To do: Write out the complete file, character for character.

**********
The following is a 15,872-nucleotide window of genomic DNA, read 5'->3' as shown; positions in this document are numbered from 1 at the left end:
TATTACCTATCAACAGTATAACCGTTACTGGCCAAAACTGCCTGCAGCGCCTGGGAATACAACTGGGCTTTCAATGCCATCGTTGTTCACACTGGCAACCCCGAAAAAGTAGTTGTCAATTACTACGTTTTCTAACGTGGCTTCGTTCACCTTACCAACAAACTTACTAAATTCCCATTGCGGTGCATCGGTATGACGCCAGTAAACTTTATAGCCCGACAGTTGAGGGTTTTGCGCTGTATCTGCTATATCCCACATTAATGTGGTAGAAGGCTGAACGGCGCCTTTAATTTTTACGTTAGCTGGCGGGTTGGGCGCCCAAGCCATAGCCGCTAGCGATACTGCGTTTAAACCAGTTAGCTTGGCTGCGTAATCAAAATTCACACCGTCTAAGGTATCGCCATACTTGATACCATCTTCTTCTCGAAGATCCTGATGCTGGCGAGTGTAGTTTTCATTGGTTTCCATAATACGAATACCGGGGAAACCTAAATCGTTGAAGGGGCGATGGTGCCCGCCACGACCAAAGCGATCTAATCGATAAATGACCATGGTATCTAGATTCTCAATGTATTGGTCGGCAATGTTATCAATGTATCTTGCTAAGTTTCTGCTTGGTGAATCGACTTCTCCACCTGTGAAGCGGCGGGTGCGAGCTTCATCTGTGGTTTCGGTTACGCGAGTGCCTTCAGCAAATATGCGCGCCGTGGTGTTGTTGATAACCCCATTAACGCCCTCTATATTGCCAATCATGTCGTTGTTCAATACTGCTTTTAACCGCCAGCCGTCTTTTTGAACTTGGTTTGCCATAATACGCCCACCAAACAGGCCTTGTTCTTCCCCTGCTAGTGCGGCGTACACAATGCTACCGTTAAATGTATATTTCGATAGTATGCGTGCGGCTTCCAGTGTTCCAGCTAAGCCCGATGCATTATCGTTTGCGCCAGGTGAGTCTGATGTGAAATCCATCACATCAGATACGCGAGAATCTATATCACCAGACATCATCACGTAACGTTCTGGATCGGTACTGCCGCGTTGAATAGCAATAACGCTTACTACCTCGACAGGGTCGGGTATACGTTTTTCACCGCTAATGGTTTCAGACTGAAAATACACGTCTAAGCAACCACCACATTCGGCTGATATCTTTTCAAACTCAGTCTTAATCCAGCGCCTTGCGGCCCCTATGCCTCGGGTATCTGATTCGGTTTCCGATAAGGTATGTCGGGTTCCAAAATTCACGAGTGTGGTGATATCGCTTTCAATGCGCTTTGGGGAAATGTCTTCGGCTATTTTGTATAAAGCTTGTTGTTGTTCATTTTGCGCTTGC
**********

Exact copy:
The following is a 15,872-nucleotide window of genomic DNA, read 5'->3' as shown; positions in this document are numbered from 1 at the left end:
TATTACCTATCAACAGTATAACCGTTACTGGCCAAAACTGCCTGCAGCGCCTGGGAATACAACTGGGCTTTCAATGCCATCGTTGTTCACACTGGCAACCCCGAAAAAGTAGTTGTCAATTACTACGTTTTCTAACGTGGCTTCGTTCACCTTACCAACAAACTTACTAAATTCCCATTGCGGTGCATCGGTATGACGCCAGTAAACTTTATAGCCCGACAGTTGAGGGTTTTGCGCTGTATCTGCTATATCCCACATTAATGTGGTAGAAGGCTGAACGGCGCCTTTAATTTTTACGTTAGCTGGCGGGTTGGGCGCCCAAGCCATAGCCGCTAGCGATACTGCGTTTAAACCAGTTAGCTTGGCTGCGTAATCAAAATTCACACCGTCTAAGGTATCGCCATACTTGATACCATCTTCTTCTCGAAGATCCTGATGCTGGCGAGTGTAGTTTTCATTGGTTTCCATAATACGAATACCGGGGAAACCTAAATCGTTGAAGGGGCGATGGTGCCCGCCACGACCAAAGCGATCTAATCGATAAATGACCATGGTATCTAGATTCTCAATGTATTGGTCGGCAATGTTATCAATGTATCTTGCTAAGTTTCTGCTTGGTGAATCGACTTCTCCACCTGTGAAGCGGCGGGTGCGAGCTTCATCTGTGGTTTCGGTTACGCGAGTGCCTTCAGCAAATATGCGCGCCGTGGTGTTGTTGATAACCCCATTAACGCCCTCTATATTGCCAATCATGTCGTTGTTCAATACTGCTTTTAACCGCCAGCCGTCTTTTTGAACTTGGTTTGCCATAATACGCCCACCAAACAGGCCTTGTTCTTCCCCTGCTAGTGCGGCGTACACAATGCTACCGTTAAATGTATATTTCGATAGTATGCGTGCGGCTTCCAGTGTTCCAGCTAAGCCCGATGCATTATCGTTTGCGCCAGGTGAGTCTGATGTGAAATCCATCACATCAGATACGCGAGAATCTATATCACCAGACATCATCACGTAACGTTCTGGATCGGTACTGCCGCGTTGAATAGCAATAACGCTTACTACCTCGACAGGGTCGGGTATACGTTTTTCACCGCTAATGGTTTCAGACTGAAAATACACGTCTAAGCAACCACCACATTCGGCTGATATCTTTTCAAACTCAGTCTTAATCCAGCGCCTTGCGGCCCCTATGCCTCGGGTATCTGATTCGGTTTCCGATAAGGTATGTCGGGTTCCAAAATTCACGAGTGTGGTGATATCGCTTTCAATGCGCTTTGGGGAAATGTCTTCGGCTATTTTGTATAAAGCTTGTTGTTGTTCATTTTGCGCTTGC